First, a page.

How David Sedaris became a Christmas writer — and how he started writing stories about the holiday that are so dark that sometimes it seems that he's trying to single handedly destroy Christmas. We hear from members of David's own family, and from David, all of whom insist that David loves Christmas.
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A Hollywood TV producer tries to convince a church of evangelical Christians to sell out a member of their own congregation. Matt Malloy reads. He was one of the stars of the acclaimed independent film In the Company of Men.Also in this act: Dickens vs.
Host Ira Glass reads from a letter Benjamin Franklin wrote, and discusses it with Jack Hitt.
Ira with Lloyd Natoff, on killing chickens.
Ira with chicken photographer Tamara Staples.
A history of the brief mayoral career of Harold Washington, and its lessons for black and white America, as told by people close to him. Many are activists and politicians: Lu Palmer, Judge Eugene Pincham, Congressman Danny Davis, then-alderman Eugene Sawyer.
Ira Glass talks with David Axelrod, who was an advisor to Harold Washington and to Barack Obama as well. In 2007, when we last broadcast this show, Ira recorded an interview with Axelrod who was riding on Obama’s campaign bus, during the Democratic Primary in Iowa.
Host Ira Glass talks with "Jim Steel," who tells a story about the social rules at his high school in Wisconsin.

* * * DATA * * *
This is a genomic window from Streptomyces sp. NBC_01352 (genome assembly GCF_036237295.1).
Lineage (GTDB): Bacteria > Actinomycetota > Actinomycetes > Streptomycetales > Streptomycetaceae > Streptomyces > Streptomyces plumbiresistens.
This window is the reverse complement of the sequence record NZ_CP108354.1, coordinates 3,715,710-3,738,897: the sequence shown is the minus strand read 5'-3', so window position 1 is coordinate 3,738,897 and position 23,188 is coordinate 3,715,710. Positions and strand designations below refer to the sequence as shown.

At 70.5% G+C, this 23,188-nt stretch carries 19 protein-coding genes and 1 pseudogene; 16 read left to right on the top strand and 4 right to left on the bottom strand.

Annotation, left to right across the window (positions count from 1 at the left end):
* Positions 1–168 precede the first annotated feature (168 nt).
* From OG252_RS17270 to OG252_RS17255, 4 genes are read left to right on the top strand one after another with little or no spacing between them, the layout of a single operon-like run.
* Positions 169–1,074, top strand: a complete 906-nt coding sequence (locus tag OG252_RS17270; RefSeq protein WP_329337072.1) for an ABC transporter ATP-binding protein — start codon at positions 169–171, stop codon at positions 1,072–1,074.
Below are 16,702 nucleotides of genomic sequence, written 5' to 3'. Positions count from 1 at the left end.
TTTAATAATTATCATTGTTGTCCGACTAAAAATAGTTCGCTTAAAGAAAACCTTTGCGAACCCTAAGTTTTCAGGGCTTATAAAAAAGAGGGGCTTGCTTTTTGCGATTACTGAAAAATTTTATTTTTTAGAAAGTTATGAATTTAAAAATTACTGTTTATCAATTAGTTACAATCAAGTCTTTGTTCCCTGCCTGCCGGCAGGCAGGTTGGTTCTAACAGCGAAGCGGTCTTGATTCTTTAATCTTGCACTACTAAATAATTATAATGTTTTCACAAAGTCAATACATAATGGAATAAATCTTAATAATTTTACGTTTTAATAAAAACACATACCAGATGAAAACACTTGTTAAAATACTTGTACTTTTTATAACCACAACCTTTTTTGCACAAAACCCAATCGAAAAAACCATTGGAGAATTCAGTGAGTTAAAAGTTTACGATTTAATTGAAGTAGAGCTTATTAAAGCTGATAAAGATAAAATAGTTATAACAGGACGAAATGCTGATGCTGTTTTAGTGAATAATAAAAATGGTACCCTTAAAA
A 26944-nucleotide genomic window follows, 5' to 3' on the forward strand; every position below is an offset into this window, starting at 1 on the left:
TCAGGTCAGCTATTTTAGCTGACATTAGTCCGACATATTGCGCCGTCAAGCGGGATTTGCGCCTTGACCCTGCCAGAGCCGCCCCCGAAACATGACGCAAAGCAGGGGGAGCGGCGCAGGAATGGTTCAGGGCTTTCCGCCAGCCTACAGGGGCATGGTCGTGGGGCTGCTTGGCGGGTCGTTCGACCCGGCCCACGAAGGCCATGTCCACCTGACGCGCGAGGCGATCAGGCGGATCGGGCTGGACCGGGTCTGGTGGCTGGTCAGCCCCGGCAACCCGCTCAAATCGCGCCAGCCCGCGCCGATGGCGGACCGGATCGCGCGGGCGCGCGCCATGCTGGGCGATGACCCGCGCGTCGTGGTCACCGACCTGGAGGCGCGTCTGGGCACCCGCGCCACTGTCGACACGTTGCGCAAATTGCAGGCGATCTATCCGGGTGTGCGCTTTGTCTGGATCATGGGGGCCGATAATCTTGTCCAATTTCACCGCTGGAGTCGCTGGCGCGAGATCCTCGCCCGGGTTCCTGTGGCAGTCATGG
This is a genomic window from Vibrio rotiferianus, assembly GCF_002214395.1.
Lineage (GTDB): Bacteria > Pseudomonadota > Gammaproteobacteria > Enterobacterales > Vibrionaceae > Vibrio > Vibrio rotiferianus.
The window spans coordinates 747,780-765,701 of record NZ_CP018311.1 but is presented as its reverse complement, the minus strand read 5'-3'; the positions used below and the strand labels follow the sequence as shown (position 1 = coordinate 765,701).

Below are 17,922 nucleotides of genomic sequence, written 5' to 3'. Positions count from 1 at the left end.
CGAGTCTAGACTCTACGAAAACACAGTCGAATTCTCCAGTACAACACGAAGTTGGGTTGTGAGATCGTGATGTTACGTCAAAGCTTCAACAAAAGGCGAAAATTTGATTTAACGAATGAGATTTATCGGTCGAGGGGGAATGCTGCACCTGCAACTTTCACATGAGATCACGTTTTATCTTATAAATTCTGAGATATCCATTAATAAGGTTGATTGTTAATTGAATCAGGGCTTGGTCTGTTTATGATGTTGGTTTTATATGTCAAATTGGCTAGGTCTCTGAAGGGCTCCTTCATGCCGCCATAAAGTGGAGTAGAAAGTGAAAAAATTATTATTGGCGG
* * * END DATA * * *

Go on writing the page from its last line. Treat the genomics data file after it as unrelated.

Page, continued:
Ira reads an excerpt from James Ellroy's memoir My Dark Places.
Ira with Lynnette Nyman, who, as a girl, recorded her parents fighting with a cassette recorder she got for Christmas.
Host Ira Glass reads an ad from American Handgunner. People who love guns and people who hate them have a hard time seeing eye to eye, but this ad bridges the gap. As this week's show does.
Geoffrey Canada, author of the book Fist Stick Knife Gun: A Personal History of Violence in America, talks about what it's like to carry a gun. He also talks about what poor neighborhoods in New York were like before the proliferation of handguns among young people. When he grew up in the South Bronx, kids had fistfights in a very formal arrangement with formal rules that everyone lived by. He reads from his book and talks with Ira.
Host Ira Glass, on the beach with Chris McKinney, a boy scout who is single-handedly trying to stop erosion on one stretch of beach in Mason Neck State Park in Virginia.
How an audience of children derailed Late Night with Conan O'Brien.
A communist, the filmmaker Marcel Ophuls, the band Camper Van Beethoven, and other people who may be stuck in the wrong decade.
Karl T. Wright's and Wendy Miller's game show wedding.
A former addict and a former prisoner discuss the developmental retardation their experiences caused.
Host Ira Glass talks to three teenage boys who buy computer equipment using stolen credit card numbers.
The people of Chicago speak out.
Howard Rabinowitz and The Truth About Cats and Dogs. (4 minutes)
First, an interview with Jim Nelson, then, an interview with Eli, a computer hacker who was thrown in prison by federal authorities for his crimes.
Mary and Manfred Rauer have been married 22 years. He's a devout Christian, goes to church every week, reads the Bible every day, was head of his congregation.
Danny Toro, a member of a Chicago street gang for ten years, explains what gangster movies he liked most in his gang years and why. Scarface, with Al Pacino, was a good movie to get him pumped up to go out with his boys. A Lucky Luciano film taught him a lesson in how to be more compassionate with members of his own gang.
Brett Leveridge was standing on the subway. A guy comes walking down the platform, stopping in front of each passenger and delivering a quiet verdict: "You're in.